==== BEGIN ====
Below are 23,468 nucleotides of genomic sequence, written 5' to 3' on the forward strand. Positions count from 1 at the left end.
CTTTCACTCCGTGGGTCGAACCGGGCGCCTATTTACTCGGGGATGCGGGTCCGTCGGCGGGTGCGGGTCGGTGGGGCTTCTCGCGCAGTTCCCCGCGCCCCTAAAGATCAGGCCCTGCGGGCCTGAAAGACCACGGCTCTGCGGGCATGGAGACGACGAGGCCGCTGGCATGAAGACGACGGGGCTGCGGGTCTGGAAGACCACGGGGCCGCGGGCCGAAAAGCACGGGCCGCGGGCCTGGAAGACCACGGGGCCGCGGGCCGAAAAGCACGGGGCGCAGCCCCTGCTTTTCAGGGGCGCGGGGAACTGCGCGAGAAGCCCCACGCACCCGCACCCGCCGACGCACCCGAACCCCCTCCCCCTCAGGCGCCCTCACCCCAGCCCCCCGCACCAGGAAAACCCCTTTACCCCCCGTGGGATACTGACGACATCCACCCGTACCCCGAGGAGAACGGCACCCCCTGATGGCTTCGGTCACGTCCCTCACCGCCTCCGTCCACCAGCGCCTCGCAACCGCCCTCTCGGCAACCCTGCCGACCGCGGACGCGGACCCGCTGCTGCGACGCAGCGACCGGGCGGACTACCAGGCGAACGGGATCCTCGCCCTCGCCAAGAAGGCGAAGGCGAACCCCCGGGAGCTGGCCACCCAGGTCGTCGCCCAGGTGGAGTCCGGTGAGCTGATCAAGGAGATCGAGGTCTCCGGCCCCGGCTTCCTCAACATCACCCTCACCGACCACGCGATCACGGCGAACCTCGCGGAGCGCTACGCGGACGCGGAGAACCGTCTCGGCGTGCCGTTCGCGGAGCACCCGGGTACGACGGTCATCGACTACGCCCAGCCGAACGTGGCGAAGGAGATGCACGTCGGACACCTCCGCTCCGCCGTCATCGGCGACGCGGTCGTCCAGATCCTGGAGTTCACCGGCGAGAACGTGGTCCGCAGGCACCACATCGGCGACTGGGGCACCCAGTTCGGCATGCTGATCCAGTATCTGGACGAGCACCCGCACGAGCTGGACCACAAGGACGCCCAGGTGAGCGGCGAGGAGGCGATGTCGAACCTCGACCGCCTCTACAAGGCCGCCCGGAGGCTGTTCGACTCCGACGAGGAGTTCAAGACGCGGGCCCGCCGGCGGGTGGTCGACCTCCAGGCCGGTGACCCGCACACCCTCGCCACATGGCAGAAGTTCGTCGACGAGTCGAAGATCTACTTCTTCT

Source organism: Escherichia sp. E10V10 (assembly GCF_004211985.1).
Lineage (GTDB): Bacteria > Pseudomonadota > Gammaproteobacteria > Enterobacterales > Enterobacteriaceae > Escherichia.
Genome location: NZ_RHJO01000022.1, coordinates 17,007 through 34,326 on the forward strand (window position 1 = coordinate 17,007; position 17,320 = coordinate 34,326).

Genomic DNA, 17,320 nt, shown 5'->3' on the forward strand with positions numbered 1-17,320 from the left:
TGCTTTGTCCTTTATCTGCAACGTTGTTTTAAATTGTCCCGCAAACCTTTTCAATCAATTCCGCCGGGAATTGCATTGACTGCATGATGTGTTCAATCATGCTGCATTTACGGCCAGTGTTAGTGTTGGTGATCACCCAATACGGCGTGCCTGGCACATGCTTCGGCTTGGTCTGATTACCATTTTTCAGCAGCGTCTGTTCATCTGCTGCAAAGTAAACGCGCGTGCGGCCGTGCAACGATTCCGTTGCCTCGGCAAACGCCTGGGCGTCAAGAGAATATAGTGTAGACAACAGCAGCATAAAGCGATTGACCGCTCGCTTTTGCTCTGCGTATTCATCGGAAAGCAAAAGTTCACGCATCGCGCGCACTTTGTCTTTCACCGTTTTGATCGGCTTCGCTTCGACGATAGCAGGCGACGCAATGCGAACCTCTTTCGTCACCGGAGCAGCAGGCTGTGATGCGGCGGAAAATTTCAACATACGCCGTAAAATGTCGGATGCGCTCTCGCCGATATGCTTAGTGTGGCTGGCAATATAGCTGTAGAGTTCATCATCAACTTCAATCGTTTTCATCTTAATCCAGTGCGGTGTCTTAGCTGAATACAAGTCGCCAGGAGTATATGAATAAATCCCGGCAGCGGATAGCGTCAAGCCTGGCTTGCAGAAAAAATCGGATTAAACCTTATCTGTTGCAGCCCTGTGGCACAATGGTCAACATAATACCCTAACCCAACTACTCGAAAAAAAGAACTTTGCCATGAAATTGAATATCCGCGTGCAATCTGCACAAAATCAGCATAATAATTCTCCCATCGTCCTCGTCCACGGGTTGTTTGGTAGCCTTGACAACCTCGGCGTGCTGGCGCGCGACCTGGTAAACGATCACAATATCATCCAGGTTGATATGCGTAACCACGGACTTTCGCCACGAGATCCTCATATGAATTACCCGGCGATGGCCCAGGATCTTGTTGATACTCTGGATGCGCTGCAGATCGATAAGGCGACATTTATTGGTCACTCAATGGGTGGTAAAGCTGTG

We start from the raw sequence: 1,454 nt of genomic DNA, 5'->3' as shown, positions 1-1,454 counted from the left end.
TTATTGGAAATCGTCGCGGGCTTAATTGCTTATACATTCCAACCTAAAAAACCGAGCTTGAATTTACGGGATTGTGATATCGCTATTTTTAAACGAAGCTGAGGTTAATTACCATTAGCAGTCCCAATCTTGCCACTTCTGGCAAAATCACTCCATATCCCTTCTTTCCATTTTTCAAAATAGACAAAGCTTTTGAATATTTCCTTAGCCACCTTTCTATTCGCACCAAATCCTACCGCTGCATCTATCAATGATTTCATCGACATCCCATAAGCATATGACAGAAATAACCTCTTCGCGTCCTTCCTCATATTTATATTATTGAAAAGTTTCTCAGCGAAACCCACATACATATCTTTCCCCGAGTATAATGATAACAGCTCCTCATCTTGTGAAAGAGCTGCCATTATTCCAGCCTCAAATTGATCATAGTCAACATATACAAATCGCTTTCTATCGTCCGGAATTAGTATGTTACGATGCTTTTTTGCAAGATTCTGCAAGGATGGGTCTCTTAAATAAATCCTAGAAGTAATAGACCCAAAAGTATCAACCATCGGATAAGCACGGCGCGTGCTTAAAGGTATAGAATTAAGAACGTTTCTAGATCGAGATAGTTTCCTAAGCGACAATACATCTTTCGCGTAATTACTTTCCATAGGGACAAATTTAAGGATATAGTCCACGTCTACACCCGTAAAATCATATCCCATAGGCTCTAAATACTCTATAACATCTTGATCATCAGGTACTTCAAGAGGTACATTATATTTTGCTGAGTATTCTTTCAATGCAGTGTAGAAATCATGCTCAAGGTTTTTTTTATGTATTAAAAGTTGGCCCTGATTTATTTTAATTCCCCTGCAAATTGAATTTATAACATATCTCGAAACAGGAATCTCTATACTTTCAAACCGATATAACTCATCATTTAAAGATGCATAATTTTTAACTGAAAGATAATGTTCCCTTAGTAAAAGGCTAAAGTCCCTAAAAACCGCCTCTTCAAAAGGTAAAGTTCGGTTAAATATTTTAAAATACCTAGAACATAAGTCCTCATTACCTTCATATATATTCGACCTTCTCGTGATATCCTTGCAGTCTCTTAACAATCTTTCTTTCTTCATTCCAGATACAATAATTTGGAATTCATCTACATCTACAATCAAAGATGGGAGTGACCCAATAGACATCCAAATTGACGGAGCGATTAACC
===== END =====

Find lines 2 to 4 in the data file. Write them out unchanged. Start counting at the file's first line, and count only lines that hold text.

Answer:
CTTTCACTCCGTGGGTCGAACCGGGCGCCTATTTACTCGGGGATGCGGGTCCGTCGGCGGGTGCGGGTCGGTGGGGCTTCTCGCGCAGTTCCCCGCGCCCCTAAAGATCAGGCCCTGCGGGCCTGAAAGACCACGGCTCTGCGGGCATGGAGACGACGAGGCCGCTGGCATGAAGACGACGGGGCTGCGGGTCTGGAAGACCACGGGGCCGCGGGCCGAAAAGCACGGGCCGCGGGCCTGGAAGACCACGGGGCCGCGGGCCGAAAAGCACGGGGCGCAGCCCCTGCTTTTCAGGGGCGCGGGGAACTGCGCGAGAAGCCCCACGCACCCGCACCCGCCGACGCACCCGAACCCCCTCCCCCTCAGGCGCCCTCACCCCAGCCCCCCGCACCAGGAAAACCCCTTTACCCCCCGTGGGATACTGACGACATCCACCCGTACCCCGAGGAGAACGGCACCCCCTGATGGCTTCGGTCACGTCCCTCACCGCCTCCGTCCACCAGCGCCTCGCAACCGCCCTCTCGGCAACCCTGCCGACCGCGGACGCGGACCCGCTGCTGCGACGCAGCGACCGGGCGGACTACCAGGCGAACGGGATCCTCGCCCTCGCCAAGAAGGCGAAGGCGAACCCCCGGGAGCTGGCCACCCAGGTCGTCGCCCAGGTGGAGTCCGGTGAGCTGATCAAGGAGATCGAGGTCTCCGGCCCCGGCTTCCTCAACATCACCCTCACCGACCACGCGATCACGGCGAACCTCGCGGAGCGCTACGCGGACGCGGAGAACCGTCTCGGCGTGCCGTTCGCGGAGCACCCGGGTACGACGGTCATCGACTACGCCCAGCCGAACGTGGCGAAGGAGATGCACGTCGGACACCTCCGCTCCGCCGTCATCGGCGACGCGGTCGTCCAGATCCTGGAGTTCACCGGCGAGAACGTGGTCCGCAGGCACCACATCGGCGACTGGGGCACCCAGTTCGGCATGCTGATCCAGTATCTGGACGAGCACCCGCACGAGCTGGACCACAAGGACGCCCAGGTGAGCGGCGAGGAGGCGATGTCGAACCTCGACCGCCTCTACAAGGCCGCCCGGAGGCTGTTCGACTCCGACGAGGAGTTCAAGACGCGGGCCCGCCGGCGGGTGGTCGACCTCCAGGCCGGTGACCCGCACACCCTCGCCACATGGCAGAAGTTCGTCGACGAGTCGAAGATCTACTTCTTCT

Source organism: Escherichia sp. E10V10 (assembly GCF_004211985.1).
Lineage (GTDB): Bacteria > Pseudomonadota > Gammaproteobacteria > Enterobacterales > Enterobacteriaceae > Escherichia.